I cannot say enough in support of your product. However, one friend who works in academia became outraged when I told her about my use of Fair and Lovely. She charged that the product took advantage of cultural biases in India and reinforced the stereotype that people with lighter skin were endowed with more intelligence and beauty. As I mentioned earlier, I am not one to delve quickly into new habits, or the use of personal care products, without doing some research. I reminded her that Unilever boasted a long, proud history of cultural sensitivity, as well as a commitment to helping improve conditions throughout the impoverished countries where it sold many of its products. However, the friend could not be deterred and accused Unilever’s TV commercials in India, such as the one showing those with Fair and Lovely lightened skinned receiving better jobs and marriage offers, as morally wrong.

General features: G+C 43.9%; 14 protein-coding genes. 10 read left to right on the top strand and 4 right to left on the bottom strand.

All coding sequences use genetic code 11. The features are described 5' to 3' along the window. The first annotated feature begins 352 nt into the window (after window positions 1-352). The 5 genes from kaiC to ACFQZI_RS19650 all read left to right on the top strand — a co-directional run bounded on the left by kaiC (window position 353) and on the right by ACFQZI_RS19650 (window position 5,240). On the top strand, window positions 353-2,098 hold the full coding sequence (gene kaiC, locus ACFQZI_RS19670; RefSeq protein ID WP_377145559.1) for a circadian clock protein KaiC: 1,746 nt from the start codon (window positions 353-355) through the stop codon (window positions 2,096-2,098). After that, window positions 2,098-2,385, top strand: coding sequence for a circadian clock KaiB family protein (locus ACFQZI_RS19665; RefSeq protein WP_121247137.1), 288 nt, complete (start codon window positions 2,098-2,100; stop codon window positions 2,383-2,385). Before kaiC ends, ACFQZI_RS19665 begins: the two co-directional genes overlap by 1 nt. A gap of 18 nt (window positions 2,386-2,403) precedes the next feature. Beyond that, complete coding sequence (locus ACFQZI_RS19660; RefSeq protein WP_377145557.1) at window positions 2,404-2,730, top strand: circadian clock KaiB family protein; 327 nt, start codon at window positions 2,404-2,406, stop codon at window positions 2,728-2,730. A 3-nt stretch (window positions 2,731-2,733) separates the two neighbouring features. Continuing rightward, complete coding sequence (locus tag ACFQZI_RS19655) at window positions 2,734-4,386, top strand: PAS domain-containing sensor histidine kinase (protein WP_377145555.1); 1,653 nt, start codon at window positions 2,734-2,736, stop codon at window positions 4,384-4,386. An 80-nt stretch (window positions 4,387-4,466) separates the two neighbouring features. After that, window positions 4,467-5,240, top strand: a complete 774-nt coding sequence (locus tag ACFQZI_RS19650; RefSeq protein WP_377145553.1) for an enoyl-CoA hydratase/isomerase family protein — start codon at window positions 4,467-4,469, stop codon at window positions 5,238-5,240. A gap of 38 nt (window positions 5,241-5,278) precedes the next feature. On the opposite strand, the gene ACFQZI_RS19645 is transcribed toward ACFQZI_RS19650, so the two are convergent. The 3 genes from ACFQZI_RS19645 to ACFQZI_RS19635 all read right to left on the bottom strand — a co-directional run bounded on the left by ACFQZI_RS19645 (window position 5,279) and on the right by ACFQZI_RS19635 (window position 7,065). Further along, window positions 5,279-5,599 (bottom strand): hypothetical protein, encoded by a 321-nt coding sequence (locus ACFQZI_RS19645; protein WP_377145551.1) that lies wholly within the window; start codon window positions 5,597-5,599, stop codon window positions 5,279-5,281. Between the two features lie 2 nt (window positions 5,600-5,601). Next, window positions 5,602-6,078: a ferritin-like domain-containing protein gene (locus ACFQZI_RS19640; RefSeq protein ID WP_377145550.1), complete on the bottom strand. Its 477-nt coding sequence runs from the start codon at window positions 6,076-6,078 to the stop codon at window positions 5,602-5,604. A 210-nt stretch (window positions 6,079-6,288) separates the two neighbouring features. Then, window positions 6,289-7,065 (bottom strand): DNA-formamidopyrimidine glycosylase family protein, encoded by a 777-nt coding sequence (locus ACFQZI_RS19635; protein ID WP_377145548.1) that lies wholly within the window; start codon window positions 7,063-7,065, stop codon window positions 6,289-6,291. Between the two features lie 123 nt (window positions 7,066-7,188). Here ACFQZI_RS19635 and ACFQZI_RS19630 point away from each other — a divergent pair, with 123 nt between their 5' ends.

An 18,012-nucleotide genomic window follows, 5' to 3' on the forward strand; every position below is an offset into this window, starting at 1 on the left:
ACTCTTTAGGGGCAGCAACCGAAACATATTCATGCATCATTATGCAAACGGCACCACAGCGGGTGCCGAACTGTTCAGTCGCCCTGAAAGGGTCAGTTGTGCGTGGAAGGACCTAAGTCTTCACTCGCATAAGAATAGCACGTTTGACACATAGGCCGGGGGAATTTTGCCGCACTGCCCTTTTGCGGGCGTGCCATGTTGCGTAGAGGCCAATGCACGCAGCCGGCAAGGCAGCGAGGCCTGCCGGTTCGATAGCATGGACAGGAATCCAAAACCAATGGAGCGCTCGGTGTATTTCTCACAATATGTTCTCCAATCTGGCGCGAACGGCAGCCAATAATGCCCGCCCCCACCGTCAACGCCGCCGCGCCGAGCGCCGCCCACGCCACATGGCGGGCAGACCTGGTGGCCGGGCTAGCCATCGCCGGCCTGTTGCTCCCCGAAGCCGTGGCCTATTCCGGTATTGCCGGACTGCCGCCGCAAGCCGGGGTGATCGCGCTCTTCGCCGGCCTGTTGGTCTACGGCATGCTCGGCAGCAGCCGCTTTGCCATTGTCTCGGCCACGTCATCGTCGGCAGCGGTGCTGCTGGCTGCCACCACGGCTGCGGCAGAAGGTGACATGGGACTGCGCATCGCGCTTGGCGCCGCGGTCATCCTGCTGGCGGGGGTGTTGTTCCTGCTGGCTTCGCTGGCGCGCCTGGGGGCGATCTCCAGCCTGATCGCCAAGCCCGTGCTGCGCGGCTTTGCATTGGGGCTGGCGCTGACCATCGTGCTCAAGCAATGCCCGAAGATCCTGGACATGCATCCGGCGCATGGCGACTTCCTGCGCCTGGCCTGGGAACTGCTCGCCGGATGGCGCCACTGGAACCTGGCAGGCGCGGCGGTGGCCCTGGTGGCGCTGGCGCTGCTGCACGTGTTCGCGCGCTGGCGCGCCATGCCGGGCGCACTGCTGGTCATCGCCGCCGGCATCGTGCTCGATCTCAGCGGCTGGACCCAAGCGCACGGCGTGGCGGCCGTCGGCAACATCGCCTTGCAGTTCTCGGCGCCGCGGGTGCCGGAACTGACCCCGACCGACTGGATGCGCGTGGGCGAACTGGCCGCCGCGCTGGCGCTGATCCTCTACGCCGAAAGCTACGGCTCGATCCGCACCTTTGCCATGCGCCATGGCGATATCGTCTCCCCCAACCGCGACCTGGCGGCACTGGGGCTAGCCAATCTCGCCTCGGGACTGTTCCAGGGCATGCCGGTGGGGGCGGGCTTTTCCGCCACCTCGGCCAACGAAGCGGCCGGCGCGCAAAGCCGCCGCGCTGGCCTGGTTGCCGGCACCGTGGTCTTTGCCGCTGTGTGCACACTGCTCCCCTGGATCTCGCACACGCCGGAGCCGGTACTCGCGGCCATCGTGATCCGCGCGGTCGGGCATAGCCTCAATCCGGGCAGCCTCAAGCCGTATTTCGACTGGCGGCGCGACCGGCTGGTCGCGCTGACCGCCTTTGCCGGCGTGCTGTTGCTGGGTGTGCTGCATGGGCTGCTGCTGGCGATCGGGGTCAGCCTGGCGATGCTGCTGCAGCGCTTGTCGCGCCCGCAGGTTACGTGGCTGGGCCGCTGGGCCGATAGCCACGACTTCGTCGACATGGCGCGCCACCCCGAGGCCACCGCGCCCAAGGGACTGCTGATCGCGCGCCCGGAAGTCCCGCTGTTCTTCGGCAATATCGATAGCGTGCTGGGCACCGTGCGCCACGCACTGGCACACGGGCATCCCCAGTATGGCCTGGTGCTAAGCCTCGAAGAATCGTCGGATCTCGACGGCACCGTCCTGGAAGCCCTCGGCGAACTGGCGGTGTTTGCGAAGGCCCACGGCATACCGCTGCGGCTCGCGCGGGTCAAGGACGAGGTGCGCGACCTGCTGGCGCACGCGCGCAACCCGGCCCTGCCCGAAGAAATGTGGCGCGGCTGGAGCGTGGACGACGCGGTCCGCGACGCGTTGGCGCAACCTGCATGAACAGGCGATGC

After much thought of her knee-jerk reaction, my respect for Fair and Lovely deepened. If one is to accuse Fair and Lovely of cultural bias, then one might as well ban all of the advertising and top movies in India. No billboard fails to show pale skinned models. Top movies feature only light skinned stars. No one has called to tear down billboards or stop movies because of skin color. The Indian preference for lighter skin will continue for generations with or without Fair and Lovely. The expensively educated elite, such as my friend who criticizes your product, do not appreciate the life situations of the poorer people who purchase Fair and Lovely.